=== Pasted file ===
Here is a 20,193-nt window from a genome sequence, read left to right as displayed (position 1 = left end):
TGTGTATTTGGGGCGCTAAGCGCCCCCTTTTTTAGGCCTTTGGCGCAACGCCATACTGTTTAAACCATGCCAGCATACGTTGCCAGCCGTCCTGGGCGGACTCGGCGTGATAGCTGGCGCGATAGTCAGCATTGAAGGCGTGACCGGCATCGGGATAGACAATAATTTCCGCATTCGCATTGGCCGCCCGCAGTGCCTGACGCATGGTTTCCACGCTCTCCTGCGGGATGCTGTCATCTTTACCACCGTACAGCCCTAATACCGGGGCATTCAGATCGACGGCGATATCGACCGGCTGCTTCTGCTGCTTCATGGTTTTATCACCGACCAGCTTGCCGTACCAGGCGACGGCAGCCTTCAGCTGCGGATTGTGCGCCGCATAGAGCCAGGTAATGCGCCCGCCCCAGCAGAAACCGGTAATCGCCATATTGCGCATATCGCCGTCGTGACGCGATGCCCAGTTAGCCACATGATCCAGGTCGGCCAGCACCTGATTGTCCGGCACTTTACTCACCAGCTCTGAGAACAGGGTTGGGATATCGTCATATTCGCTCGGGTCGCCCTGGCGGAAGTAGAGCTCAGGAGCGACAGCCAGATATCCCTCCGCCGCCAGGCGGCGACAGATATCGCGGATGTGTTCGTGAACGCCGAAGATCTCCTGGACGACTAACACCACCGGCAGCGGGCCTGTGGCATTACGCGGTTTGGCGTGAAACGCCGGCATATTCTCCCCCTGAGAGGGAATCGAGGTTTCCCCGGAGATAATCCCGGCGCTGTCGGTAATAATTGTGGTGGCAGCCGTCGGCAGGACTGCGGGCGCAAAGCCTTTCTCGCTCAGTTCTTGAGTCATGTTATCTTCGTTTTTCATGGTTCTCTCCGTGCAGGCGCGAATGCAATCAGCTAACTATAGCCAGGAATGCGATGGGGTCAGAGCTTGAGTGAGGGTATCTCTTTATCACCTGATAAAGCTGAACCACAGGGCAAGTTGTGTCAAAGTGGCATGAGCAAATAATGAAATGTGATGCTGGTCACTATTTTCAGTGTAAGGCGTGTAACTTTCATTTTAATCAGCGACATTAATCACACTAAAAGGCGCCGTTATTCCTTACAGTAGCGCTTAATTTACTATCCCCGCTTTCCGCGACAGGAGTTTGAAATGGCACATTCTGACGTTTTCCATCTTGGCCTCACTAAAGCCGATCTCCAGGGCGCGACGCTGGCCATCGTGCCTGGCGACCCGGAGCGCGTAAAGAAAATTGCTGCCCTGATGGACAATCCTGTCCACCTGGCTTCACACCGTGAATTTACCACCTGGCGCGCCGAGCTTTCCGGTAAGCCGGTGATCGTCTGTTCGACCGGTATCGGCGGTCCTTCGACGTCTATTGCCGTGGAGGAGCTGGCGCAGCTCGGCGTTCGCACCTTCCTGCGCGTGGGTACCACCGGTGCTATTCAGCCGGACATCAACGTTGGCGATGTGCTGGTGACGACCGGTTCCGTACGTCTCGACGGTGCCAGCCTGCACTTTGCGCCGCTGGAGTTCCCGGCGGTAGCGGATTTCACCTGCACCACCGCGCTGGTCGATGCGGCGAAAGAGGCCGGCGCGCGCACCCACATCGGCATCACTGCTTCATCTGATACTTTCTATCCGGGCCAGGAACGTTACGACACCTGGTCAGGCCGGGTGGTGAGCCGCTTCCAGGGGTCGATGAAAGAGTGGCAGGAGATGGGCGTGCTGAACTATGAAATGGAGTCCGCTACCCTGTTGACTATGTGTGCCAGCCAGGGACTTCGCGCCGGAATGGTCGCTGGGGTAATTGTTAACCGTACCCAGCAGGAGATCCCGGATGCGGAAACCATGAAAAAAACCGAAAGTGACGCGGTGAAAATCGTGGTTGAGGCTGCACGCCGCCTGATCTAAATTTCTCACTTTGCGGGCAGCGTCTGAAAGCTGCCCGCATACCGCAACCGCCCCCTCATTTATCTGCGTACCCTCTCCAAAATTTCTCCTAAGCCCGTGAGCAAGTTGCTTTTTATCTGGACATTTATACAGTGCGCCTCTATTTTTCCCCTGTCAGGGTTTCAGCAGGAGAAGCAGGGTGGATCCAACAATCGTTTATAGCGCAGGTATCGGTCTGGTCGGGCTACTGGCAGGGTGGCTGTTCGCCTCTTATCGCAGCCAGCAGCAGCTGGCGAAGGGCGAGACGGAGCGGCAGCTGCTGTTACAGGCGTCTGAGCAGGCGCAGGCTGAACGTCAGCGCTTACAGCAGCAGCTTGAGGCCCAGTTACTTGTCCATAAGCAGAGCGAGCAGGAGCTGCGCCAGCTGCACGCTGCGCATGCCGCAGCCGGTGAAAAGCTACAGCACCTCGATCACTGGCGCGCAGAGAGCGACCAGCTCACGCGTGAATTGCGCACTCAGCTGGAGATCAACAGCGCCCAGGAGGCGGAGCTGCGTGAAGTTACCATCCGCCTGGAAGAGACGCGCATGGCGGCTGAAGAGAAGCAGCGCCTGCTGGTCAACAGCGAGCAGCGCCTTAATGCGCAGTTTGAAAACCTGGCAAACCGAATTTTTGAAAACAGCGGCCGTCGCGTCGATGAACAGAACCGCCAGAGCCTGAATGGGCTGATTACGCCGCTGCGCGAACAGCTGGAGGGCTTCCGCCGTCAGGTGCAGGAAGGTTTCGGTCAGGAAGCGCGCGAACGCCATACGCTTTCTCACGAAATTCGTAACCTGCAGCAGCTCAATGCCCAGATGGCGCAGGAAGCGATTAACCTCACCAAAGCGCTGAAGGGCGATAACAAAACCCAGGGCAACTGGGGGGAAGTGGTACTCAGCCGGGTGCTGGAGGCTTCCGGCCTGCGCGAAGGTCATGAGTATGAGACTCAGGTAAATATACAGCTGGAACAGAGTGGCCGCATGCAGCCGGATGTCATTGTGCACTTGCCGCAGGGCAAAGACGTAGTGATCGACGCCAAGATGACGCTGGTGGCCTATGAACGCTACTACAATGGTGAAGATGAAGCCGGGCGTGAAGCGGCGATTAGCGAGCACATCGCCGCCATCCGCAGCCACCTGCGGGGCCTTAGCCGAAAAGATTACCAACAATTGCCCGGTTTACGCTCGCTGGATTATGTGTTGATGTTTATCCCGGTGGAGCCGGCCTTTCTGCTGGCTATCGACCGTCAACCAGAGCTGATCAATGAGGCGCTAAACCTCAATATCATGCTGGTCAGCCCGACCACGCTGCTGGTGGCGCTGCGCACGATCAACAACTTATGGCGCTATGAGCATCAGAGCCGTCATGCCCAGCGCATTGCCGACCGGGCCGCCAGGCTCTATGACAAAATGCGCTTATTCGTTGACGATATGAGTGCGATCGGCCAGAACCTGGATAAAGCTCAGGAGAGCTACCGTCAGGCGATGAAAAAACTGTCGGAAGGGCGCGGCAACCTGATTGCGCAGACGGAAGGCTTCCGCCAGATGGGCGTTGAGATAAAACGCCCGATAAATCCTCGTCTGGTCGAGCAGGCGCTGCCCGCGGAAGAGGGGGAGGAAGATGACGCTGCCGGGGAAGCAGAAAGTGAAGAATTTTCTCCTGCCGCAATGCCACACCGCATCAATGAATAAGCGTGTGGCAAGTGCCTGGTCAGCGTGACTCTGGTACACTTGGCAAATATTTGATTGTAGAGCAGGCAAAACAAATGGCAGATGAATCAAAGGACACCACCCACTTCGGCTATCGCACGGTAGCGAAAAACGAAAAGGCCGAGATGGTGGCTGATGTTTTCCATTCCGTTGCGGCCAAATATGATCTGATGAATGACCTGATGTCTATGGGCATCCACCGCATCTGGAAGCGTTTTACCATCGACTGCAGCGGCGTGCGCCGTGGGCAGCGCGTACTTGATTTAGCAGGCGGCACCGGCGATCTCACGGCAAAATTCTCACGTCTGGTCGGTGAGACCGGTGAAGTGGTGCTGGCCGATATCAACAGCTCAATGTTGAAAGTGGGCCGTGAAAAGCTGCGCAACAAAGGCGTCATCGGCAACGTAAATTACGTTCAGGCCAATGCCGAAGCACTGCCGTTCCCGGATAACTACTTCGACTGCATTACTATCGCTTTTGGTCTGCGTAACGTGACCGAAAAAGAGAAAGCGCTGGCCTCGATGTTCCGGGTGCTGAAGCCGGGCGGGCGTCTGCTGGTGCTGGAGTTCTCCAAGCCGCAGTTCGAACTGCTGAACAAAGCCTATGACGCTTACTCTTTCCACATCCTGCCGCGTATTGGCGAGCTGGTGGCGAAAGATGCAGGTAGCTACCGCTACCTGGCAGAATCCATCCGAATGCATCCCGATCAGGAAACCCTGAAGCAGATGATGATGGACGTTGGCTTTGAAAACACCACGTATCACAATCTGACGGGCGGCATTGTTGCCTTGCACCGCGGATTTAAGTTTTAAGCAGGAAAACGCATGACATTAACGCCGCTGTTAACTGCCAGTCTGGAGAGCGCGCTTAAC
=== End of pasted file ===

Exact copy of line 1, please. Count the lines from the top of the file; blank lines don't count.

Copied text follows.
Here is a 20,193-nt window from a genome sequence, read left to right as displayed (position 1 = left end):